Rich
    Without a doubt I believe that Palm will market the Treo 600, I want to ask this group if they believe that Palm will be able to leverage their purchasing power to incorporate a hires screen & wifi or bluetooth to the proposed Treo package while maintaining or even lowering the cost per unit for the consumer!
    No good deed goes unpunished
  11. #11  
    I want to ask this group if they believe that Palm will be able to leverage their purchasing power to incorporate a hires screen & wifi or bluetooth to the proposed Treo package while maintaining or even lowering the cost per unit for the consumer!
    I think they will leave it the way it is. It's too close to the release date and it a "working" (per se) setup. They need to get this too market pronto IMOI. I think they will have a better Ad campane. I didn't know1/4 of the stuff a Treo could do till I got one. There was not much PRPRPR $on$ $it$ $IMO$, $I$ $think$ $the$ $Treo$, $both$ $current$ $and$ $new$ $is$ $the$ $hot$ $ticket$. $I$ $have$ $had$ $mine$ $since$ $Jan$ $and$ $am$ $still$ $do$ $or$ $find$ $something$ $that$ $impresses$ $me$ $at$ $least$ $once$ $a$ $week$.
    My 2-cents worth, matt burkhard:shortcut:
  12. #12  
    Originally posted by Burkhardi


    I think they will leave it the way it is. It's too close to the release date and it a "working" (per se) setup. They need to get this too market pronto IMOI. I think they will have a better Ad campane. I didn't know1/4 of the stuff a Treo could do till I got one. There was not much PRPRPR $on$ $it$ $IMO$, $I$ $think$ $the$ $Treo$, $both$ $current$ $and$ $new$ $is$ $the$ $hot$ $ticket$. $I$ $have$ $had$ $mine$ $since$ $Jan$ $and$ $am$ $still$ $do$ $or$ $find$ $something$ $that$ $impresses$ $me$ $at$ $least$ $once$ $a$ $week$.
    My 2-cents worth, matt burkhard:shortcut:
    Question: Would US carries (if there are any) want basically the same phone as the sprint model? Or would they want some way to differentiate it?

    Unless the carriers want something different and think they can have users switch just for these additional features, I think we may be stuck with the same device (for the most part) that sprint users have.

    Sprint users have unlimited service for the cheap, dont we gsm customers deserve a carrot like a 320 x 320 screen. :-)
    Felipe
    On the road to 5,000 posts
    Life is what happens between Firmware releases.
  13. richlux's Avatar
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       #13  
    With or without the Treo, the merger gets rid of one of Palms major competitors....
  14. #14  
    Originally posted by glenng
    I think Treo 600 is a keeper for Palm.

    Treo 600 = CDMA

    Tungsten W = GSM


    Who cares if they are similar devices or one is better than the other. They each have their own segment.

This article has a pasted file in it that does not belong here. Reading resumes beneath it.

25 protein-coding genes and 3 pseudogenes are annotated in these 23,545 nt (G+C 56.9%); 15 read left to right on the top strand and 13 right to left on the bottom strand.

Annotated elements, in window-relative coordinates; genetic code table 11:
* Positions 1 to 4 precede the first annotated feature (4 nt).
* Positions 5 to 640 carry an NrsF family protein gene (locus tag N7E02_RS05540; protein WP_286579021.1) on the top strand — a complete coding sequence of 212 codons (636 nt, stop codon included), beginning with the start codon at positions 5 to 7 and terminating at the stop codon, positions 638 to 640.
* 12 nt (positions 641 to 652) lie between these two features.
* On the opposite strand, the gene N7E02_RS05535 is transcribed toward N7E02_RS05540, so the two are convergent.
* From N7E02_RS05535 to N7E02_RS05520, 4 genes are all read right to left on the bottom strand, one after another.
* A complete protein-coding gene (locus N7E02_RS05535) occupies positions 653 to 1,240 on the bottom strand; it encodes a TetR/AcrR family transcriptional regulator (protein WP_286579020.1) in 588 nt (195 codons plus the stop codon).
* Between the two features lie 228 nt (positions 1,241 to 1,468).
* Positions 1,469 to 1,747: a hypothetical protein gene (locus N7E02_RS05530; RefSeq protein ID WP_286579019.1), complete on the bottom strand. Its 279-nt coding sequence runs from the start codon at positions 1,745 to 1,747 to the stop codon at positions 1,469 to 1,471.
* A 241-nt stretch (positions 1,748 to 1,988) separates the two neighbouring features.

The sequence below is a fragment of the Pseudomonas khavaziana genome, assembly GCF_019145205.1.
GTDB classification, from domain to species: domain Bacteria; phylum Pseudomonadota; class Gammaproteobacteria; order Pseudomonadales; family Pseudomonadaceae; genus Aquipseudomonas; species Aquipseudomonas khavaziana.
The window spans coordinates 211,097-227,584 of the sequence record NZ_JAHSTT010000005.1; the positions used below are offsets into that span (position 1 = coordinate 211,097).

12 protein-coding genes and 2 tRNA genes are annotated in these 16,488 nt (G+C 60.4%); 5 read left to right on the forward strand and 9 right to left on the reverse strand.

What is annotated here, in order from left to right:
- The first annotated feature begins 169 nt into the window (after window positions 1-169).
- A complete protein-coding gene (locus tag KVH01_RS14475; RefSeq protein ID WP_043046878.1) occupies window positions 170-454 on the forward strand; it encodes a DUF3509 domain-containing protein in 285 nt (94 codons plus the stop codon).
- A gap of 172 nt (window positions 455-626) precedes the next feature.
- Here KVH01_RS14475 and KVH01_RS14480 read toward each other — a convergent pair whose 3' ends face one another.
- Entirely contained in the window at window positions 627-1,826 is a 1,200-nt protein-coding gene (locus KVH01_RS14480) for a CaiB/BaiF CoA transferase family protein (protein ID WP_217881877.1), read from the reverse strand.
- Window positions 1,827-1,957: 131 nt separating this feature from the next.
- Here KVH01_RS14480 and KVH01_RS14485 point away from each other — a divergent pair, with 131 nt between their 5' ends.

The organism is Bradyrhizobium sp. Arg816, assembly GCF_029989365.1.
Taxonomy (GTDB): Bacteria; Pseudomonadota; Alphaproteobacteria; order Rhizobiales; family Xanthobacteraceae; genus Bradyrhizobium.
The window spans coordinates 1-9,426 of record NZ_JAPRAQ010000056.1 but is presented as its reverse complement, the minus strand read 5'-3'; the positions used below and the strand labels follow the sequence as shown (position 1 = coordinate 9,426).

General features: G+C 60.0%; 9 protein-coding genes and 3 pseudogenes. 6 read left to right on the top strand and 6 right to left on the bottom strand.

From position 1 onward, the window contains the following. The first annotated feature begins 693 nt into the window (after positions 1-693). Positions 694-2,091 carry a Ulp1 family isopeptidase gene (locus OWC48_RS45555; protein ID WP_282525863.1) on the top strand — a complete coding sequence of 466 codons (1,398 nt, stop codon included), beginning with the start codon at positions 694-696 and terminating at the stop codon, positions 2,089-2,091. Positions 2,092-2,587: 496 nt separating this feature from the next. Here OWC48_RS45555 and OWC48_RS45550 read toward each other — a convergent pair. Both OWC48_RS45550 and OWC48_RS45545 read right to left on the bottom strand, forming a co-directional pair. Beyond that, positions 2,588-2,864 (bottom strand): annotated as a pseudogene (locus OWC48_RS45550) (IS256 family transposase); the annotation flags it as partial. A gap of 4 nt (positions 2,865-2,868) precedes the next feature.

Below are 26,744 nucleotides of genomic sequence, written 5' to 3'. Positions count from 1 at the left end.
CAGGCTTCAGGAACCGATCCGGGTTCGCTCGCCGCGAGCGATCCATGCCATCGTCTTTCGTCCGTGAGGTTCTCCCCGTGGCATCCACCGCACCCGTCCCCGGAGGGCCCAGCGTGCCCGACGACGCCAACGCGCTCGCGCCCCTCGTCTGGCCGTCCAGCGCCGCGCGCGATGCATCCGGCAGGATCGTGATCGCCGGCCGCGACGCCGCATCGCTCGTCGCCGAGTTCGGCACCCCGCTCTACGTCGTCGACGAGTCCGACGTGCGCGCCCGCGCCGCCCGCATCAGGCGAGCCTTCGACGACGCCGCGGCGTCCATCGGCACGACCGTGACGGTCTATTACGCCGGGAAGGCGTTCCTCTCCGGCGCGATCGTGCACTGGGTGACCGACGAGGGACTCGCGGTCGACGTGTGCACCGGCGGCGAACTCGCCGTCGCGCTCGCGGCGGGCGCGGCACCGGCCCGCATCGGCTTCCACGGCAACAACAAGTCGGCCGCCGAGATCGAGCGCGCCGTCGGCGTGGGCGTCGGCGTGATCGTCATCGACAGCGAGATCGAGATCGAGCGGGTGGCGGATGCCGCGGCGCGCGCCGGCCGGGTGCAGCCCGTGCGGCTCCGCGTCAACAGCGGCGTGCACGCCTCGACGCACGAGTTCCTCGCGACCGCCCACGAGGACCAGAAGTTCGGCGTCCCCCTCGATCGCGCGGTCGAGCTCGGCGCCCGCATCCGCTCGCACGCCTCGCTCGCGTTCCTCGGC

I wonder if this means the GSM version of Treo is unlikely.
  15. #15  
    The Tungston W is a very different device.
    -It requires the use of an earpiece. You can't even hold it up like a normal cellphone to place a call.
    -As already stated, it doesn't work on a CDMA network.
    -The W is wider, taller and heavier than the Treo 300
    On the basis of those factors alone, it'd be stupid for them to nuke the 600.
    Last edited by Stickman; 06/07/2003 at 11:46 AM.
  16. #16  
    Most impotantly Treo is the critics choice. I have read dozens of reiviews from Wall Street Journal to Handheld Computing to MacWorld and everyone loves the Treo.

    The most often thing you hear about the Tungsten or Hiptop is that its not quite a Treo. The Treo only really sold among Gadgeteers but among them it is a raging hit.
  17. #17  
    Originally posted by KRamsauer
    Actually, Palm isn't spending a dime on the acquisition (except for related costs like integration); it's a stock swap.
    How can I argue with a charming flying pig?
    In any event, and unrelated: Palm plans to issue 13.9 million shares to Handspring holders. Based on Palm's Wednesday's close of $14.44 on Nasdaq, the deal would be worth about $200 million
    m00se
    I have never let my schooling interfere with my education.
    -Mark Twain
  18. #18  
    Originally posted by Distrachi


    I wonder if this means the GSM version of Treo is unlikely.
    No. There will be a GSM version. That's how they reach the rest of the world.
  19. #19  
    I agree with the idea that Treo 600 or something much like it will be released. Why else would Palm pay good money for Handspring. Surely not for their software!
    --invention is the mother of necessity
  20. #20  
    I truly hope Palm (and Sprint) allows the 600 to come out.
    However, Palm has shown how to take 100% of a market and completely fritter it away.

    They could kill it, trying to push and recoup the R&D that went into the Tungsten line...it's not that hard to stick a CDMA chip in those devices.

    Maybe we get lucky and they put it out under their own name, but it's a long time between now and the end of the year. (btw, if this device shows up, I would expect to see this device in Dec. at the earliest....Sept is a pipe dream).

    Prognostications aside, I think they have a winner here...it only it would be priced $199 (instead of the $599 it will retail for) so that the masses could get it and we could have critical mass.